A new study conducted by researchers from the University of Georgia explored the ways that pecans can improve consumers’ heart health. According to their findings, the tree nut has been associated with better cholesterol levels.
“This dietary intervention, when put in the context of different intervention studies, was extremely successful,” said researcher Jamie Cooper. “We had some people who actually went from having high cholesterol at the start of the study to no longer being in that category after the invention.”
Diet change can impact cholesterol levels
For the study, the researchers put 52 adults who were at an increased risk of heart disease into one of three groups for eight weeks: one group didn’t eat pecans, one group swapped 470 calories of one food group for the same caloric value of pecans, and the third group added 470 calories worth of pecans into their existing daily diets. At the end of the eight weeks, the researchers tested the participants’ blood to determine what effect the pecans had on their cholesterol levels.
The team learned that incorporating pecans into a diet in any way was beneficial for the participants’ cholesterol levels, but those who added the nut into their daily routine instead of just substituting it for other foods had the best health outcomes. The study showed that eating pecans was associated with nearly a 10% reduction in LDL levels and a 5% decrease in overall cholesterol levels.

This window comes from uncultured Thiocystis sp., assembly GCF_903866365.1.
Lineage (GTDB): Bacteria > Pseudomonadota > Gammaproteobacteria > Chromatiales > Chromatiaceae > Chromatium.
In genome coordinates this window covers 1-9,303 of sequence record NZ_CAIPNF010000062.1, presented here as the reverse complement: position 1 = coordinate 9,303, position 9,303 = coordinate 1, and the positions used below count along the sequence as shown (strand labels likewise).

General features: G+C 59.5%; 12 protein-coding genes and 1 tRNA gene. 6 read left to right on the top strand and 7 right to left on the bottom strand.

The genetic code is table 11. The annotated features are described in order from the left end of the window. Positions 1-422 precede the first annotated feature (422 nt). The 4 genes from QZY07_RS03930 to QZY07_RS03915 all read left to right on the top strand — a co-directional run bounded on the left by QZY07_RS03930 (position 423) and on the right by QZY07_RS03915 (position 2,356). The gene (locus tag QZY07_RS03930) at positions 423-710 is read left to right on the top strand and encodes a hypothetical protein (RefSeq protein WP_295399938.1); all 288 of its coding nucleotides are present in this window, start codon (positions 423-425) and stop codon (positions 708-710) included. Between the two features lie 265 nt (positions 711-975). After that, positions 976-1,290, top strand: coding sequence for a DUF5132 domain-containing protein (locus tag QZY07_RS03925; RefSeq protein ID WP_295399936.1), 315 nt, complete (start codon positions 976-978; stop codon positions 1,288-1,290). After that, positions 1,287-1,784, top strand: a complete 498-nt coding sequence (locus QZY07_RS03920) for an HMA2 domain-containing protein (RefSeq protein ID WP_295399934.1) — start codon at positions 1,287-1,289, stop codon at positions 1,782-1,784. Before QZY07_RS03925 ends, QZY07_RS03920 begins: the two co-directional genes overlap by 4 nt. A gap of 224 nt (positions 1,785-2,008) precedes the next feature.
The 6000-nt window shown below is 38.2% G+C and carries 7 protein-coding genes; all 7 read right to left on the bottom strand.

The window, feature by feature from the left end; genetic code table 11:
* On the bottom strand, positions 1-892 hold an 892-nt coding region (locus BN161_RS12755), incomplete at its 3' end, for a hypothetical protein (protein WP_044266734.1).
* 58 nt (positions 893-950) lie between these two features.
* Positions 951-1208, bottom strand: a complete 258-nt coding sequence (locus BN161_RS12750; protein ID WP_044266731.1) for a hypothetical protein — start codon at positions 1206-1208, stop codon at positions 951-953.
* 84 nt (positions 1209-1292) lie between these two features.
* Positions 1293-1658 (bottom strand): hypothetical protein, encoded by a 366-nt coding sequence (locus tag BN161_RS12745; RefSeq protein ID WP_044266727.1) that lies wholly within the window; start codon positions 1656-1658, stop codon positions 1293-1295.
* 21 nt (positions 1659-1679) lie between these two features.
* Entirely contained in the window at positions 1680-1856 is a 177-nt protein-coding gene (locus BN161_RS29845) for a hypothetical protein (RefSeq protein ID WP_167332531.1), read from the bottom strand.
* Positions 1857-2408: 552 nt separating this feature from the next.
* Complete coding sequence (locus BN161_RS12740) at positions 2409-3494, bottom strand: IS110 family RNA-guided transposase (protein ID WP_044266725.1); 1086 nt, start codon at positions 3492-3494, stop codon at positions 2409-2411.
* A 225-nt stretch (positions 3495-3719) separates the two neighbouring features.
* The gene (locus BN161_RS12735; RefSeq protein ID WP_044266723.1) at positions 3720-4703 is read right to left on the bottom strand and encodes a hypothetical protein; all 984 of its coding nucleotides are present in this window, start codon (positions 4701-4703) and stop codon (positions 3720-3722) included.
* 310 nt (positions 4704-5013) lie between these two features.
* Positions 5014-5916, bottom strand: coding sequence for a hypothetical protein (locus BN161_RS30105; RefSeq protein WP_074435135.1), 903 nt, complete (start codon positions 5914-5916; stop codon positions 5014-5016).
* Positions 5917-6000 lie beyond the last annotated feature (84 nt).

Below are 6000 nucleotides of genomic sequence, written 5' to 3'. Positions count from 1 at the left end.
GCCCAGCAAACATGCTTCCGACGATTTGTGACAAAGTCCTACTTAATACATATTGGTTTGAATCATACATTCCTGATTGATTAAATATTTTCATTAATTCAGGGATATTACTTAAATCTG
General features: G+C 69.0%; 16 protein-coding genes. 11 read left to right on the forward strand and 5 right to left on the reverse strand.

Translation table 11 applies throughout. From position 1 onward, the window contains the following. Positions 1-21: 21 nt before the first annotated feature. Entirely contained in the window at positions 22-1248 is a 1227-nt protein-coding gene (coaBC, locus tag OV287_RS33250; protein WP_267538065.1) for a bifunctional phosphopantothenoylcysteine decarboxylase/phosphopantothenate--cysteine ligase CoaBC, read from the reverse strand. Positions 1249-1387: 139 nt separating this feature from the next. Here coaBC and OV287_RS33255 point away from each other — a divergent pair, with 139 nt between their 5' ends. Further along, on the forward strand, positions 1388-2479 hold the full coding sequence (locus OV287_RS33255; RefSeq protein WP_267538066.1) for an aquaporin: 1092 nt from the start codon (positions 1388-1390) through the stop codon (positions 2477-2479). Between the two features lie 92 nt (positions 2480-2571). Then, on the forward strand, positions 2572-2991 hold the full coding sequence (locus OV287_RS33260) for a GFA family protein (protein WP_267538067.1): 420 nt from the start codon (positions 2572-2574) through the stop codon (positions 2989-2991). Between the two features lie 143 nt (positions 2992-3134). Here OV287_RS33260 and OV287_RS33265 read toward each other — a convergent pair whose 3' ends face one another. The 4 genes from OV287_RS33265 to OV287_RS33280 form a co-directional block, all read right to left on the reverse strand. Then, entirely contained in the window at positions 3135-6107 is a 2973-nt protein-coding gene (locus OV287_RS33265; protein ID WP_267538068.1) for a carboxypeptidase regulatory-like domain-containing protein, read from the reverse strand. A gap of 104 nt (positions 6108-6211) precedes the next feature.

“Whether people added them or substituted them, we still saw improvements and pretty similar responses in total cholesterol and LDL cholesterol in particular,” Cooper said.
Metabolism and body-processing benefits
The researchers credited pecans’ nutrient make-up for their cholesterol-lowering properties. They say pecans, like many fruits and vegetables, have bioactive compounds that allow them to positively influence our metabolisms and promote healthy processes in the body.
Many consumers struggle to maintain healthy cholesterol levels, and the researchers hope that these findings can work to change that. Incorporating pecans into your diet may be an easy way for consumers to improve their long-term heart health.
“The addition of the pecan not only produced a greater and more consistent reduction in total cholesterol and LDL compared to many other lifestyle interventions, but may also be a more sustainable approach for long-term health,” said Cooper. “Some research shows that even a 1% reduction in LDL is associated with a small reduction of coronary artery disease risk, so these reductions are definitely clinically meaningful.”